Sales and Use Tax:
County Permissive Sales and Use Tax Collections for Calendar Year 2017, by Industrial Classification
Under Ohio law, the Ohio Department of Taxation administers the sales and use tax of those counties and transit authorities that impose such a tax. Revenue collected from the tax is distributed to the counties and transit authorities in the second month after the month the return is filed.
This table displays county permissive sales and use taxes collected in calendar year 2017 (CY 2017) net of the 1.0% administration fee, by industrial classification, and are not necessarily associated with particular liability periods. Transit authority taxes are not included in this table. Such amounts were distributed to the counties during the March 2017 through February 2018 period. The industry codes used in this table conform to the principal business activity codes used by the Internal Revenue Service. These codes are based on the North American Industry Classification System (NAICS) self-reported by taxpayers. The table provides the specific NAICS code ranges comprising each classification.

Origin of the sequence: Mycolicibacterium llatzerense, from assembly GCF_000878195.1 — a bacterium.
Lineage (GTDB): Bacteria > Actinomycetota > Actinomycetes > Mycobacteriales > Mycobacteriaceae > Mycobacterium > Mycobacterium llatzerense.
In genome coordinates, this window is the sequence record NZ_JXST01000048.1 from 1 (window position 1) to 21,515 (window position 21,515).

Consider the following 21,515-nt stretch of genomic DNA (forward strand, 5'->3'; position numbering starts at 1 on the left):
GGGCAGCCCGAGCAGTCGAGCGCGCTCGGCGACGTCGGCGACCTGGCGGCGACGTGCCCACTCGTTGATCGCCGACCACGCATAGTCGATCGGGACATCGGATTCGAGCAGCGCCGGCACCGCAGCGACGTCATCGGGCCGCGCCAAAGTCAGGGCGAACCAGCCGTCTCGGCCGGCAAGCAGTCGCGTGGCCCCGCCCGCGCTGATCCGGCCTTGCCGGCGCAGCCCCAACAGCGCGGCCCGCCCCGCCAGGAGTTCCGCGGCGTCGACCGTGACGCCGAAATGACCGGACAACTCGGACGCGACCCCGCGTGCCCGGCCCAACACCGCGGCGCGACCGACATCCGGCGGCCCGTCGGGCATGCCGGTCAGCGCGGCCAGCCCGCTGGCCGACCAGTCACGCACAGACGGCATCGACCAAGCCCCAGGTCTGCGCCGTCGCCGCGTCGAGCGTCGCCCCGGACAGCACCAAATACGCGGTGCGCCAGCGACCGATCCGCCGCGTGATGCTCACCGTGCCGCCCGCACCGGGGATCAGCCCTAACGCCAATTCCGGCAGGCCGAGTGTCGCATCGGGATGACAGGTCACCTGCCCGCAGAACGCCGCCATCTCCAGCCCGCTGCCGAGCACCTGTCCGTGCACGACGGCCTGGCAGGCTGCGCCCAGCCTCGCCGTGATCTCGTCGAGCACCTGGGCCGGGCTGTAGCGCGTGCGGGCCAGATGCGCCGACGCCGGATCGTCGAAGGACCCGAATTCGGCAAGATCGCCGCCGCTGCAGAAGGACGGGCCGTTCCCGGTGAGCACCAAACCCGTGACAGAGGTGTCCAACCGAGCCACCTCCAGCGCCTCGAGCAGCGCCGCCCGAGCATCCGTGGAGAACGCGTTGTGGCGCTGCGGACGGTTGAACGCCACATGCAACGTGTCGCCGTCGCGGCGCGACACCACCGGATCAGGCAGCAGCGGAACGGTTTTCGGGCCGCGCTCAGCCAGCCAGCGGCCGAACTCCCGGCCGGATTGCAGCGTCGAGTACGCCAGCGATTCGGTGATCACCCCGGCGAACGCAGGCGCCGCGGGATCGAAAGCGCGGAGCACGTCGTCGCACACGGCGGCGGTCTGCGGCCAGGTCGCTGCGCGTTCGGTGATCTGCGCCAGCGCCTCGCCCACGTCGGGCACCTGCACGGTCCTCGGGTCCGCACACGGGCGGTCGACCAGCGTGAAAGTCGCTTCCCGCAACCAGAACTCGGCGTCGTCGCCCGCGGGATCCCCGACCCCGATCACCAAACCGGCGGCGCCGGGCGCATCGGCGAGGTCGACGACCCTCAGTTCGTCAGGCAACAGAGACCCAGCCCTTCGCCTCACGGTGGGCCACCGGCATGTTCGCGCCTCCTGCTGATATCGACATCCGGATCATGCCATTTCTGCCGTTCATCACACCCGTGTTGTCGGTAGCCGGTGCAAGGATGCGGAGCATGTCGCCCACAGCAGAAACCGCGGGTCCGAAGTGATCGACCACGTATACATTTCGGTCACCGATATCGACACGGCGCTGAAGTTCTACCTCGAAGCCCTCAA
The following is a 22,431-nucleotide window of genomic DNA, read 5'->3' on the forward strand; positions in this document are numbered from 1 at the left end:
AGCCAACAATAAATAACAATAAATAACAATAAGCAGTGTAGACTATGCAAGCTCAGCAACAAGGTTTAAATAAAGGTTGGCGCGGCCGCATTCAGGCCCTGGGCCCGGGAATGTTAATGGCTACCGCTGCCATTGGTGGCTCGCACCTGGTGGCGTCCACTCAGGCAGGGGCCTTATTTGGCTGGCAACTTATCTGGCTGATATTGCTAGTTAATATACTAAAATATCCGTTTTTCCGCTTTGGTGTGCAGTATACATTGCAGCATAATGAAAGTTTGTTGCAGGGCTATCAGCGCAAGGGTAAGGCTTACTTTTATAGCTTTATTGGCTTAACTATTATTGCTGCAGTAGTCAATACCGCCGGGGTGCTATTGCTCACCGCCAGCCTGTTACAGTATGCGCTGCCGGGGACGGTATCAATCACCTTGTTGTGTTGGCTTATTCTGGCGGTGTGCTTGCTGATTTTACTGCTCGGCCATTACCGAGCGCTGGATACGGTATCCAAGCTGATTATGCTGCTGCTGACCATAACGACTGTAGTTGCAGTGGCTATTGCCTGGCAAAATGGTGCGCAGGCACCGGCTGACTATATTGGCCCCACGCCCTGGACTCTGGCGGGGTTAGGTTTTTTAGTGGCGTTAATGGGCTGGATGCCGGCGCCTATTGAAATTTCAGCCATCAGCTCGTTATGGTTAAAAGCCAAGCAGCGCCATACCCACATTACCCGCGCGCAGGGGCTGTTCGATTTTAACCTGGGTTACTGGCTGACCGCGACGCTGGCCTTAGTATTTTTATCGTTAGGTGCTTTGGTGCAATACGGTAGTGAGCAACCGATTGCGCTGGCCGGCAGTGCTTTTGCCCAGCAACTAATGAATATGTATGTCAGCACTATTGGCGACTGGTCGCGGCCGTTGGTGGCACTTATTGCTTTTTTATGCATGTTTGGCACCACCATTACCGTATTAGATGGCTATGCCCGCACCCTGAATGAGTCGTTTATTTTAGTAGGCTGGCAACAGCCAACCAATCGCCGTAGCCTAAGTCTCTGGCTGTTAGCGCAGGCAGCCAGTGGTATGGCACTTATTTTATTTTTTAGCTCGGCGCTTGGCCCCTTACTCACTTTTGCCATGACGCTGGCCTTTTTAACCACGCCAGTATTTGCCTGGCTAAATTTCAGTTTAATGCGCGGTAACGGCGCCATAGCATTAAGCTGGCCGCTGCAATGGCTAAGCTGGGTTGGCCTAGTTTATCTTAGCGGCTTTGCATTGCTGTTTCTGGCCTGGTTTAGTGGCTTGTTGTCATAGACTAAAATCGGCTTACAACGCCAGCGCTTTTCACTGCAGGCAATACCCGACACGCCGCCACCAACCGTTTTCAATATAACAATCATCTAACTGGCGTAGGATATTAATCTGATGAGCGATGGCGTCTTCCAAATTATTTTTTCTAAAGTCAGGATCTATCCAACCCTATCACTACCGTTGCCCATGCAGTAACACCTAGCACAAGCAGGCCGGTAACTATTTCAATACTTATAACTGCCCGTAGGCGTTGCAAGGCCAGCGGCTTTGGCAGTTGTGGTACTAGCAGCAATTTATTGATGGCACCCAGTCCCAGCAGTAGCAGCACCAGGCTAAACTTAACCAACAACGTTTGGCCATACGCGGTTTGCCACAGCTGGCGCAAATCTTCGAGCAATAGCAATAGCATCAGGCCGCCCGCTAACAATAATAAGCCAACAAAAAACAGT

All counties imposed a permissive sales and use tax throughout CY 2017 with the levies ranging from 0.50 percent to 1.50 percent. Calendar year 2017 receipts from the county permissive sales and use tax totaled approximately $2,090.8 million. Based on statewide total county permissive sales tax collections, the Motor Vehicle and Parts Dealers category (which includes taxes collected on the sale of motor vehicles) comprises the largest category, at approximately $331.6 million, or approximately 15.9 percent of the total. This is followed by the Miscellaneous Store Retailers category, General Merchandise Stores category, and Accommodation and Food Services category, respectively. Statewide, the smallest industrial category was the Agriculture, Forestry, and Fishing category, which accounted for approximately $1.6 million, or approximately 0.08 percent of the total.
The table includes all types of sales and use tax accounts, including “direct payment” and “consumer use” accounts in which the appropriate tax is paid directly by the purchaser, rather than the seller, to the state. Because such purchasers are included in this table, many industries not typically involved in making taxable retail sales (such as manufacturing) are represented.
Data shown in this publication are from records of the Ohio Department of Taxation.